Dido’s range of emotions on No Angel span from in-love, to confused, to enlightened. She exudes many different messages on the album in order to diversify her music. Most of Dido’s songs are influenced by her feelings for others and herself. Although the album does not tell one unified story, Dido essentially expresses the same messages on most every song. Of these feelings, Dido communicates her loneliness, her yearning for an ex-partner on many tracks.

“I won’t go/ I won’t sleep/ I can’t breathe/ until you’re resting here with me,” she sings croons on the thrilling opener “Here With Me,” where she expresses her insecurity without her former partner.

On the poetic song “My Lover’s Gone,” she sings, “My lover’s gone/ I know that kiss will be my last/ no more his song/ the tune upon his lips has passed,” indicating she still desires this person.

Yet, Dido’s feelings for this mystery person conflict. Dido reveals that she feels trapped by her lover, singing, “I want to be a hunter again/ I want to see the world alone again/ To take a chance on life again/ So let me go.”

Her fearless poise is diminished on the next track, when she angrily tells another former partner, “When you see her sweet smile baby, don’t think of me/ And when she lays in your warm arms, don’t think of me.”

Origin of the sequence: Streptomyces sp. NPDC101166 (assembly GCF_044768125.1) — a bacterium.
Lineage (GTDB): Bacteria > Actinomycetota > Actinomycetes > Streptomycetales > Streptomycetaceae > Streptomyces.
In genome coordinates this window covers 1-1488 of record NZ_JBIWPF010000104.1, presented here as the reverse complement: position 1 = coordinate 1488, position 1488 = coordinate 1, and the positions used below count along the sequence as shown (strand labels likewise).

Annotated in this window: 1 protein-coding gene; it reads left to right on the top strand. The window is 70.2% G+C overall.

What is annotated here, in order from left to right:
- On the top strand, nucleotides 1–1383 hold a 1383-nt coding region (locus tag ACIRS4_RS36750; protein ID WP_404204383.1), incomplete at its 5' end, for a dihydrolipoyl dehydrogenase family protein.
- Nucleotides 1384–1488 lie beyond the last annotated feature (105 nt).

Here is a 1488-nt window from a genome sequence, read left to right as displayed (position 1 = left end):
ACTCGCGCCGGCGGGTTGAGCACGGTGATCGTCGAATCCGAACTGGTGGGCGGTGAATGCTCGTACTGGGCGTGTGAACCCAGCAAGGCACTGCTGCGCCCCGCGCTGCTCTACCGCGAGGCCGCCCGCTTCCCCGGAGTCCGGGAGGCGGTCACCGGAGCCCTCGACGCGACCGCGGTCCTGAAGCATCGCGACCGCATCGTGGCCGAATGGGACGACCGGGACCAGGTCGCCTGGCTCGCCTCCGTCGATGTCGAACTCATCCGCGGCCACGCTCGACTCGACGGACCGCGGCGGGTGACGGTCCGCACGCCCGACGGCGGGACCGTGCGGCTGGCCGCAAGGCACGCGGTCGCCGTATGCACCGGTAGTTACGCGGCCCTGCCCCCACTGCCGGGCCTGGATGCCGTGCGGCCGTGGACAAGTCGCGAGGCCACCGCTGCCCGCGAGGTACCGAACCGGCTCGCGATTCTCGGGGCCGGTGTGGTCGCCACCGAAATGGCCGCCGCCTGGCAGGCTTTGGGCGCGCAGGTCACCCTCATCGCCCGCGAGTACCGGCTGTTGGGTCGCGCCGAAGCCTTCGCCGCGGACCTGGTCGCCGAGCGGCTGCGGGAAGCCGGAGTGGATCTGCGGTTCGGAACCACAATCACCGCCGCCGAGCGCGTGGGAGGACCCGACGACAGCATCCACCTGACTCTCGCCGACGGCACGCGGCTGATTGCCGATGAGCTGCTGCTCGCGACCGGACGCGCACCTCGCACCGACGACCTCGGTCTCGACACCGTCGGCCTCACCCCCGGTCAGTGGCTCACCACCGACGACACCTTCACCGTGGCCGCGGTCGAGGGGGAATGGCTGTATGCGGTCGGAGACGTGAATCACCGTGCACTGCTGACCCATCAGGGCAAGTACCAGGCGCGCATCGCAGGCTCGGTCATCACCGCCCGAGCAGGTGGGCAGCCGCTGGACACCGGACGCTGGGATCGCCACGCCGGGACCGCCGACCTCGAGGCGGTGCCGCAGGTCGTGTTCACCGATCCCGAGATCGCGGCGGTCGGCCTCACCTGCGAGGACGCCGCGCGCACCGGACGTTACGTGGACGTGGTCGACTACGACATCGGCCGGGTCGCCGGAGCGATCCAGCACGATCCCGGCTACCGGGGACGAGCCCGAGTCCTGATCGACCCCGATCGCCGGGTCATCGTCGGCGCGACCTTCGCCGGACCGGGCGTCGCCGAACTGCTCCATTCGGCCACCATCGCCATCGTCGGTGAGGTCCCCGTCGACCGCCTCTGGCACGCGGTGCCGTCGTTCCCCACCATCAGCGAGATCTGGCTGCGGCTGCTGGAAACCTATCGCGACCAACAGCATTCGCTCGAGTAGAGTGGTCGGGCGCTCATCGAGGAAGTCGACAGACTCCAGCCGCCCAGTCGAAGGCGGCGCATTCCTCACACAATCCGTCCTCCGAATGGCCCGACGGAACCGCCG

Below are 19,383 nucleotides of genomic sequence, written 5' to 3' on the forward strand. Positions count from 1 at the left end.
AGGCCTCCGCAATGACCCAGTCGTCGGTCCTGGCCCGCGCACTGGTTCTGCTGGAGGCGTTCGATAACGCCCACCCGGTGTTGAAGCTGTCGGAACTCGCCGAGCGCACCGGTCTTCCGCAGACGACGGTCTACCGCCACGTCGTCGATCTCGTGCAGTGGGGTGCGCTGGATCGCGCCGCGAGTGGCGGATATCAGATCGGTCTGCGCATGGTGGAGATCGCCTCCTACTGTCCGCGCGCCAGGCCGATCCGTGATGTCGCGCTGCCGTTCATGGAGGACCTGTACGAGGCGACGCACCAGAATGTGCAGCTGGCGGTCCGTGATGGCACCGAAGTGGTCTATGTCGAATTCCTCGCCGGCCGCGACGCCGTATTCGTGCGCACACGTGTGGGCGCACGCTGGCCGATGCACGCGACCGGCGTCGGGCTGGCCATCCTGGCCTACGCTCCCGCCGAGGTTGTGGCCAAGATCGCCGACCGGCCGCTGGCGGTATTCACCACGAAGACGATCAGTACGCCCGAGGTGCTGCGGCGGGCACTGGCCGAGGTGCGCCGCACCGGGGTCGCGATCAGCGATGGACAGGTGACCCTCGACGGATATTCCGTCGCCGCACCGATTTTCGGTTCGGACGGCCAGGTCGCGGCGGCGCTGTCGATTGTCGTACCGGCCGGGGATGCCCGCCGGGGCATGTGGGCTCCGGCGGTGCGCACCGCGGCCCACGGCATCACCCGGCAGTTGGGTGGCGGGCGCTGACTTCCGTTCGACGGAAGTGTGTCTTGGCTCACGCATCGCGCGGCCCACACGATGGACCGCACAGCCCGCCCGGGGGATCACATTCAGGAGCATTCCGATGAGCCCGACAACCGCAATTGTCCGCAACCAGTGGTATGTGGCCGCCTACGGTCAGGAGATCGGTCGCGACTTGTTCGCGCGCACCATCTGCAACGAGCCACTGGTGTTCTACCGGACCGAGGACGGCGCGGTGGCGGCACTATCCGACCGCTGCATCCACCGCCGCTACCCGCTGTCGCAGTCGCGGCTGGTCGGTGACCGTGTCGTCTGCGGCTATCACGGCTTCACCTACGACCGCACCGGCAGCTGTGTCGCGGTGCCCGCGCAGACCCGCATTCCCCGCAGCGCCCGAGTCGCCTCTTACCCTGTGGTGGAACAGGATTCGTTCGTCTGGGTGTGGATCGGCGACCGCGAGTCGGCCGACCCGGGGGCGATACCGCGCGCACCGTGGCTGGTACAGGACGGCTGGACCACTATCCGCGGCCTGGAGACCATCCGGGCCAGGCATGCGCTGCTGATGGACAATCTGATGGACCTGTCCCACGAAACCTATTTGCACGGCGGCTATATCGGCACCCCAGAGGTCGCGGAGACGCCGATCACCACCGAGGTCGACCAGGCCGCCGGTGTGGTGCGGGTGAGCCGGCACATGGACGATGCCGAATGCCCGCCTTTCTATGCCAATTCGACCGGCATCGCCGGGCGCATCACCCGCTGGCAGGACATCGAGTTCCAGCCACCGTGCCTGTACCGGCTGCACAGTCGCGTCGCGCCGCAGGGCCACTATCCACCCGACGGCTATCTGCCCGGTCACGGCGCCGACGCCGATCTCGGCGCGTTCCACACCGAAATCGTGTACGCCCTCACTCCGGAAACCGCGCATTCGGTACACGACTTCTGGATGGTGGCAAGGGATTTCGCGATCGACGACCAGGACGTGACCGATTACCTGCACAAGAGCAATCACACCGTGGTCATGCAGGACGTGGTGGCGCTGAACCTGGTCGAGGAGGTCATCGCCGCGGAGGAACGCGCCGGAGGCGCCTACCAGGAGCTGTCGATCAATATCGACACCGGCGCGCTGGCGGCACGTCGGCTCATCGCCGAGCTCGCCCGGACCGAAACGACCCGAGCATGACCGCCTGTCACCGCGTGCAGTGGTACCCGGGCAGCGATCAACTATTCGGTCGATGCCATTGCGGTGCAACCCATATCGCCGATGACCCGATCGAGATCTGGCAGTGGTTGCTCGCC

Dido is visibly confused, unable to stick to one emotion on consecutive tracks. She refers to another lover on the song “Thank You,” where she sings the famously-sampled lines, “My tea’s gone cold, I’m wondering why I got out of bed at all/ The morning rain drops up my window and I can’t see at all/ And even if I could it’d all be grey, but your picture on my wall/ It reminds me that it’s not so bad.”

On this ultra-tranquil track, backed with piano, bongos, maracas and Dido’s harmonious crooning, Dido expresses her gratitude toward her lover for being the light in her otherwise dark day. This song ends the first half of the album appropriately, as Dido begins to experience a profound emotional epiphany.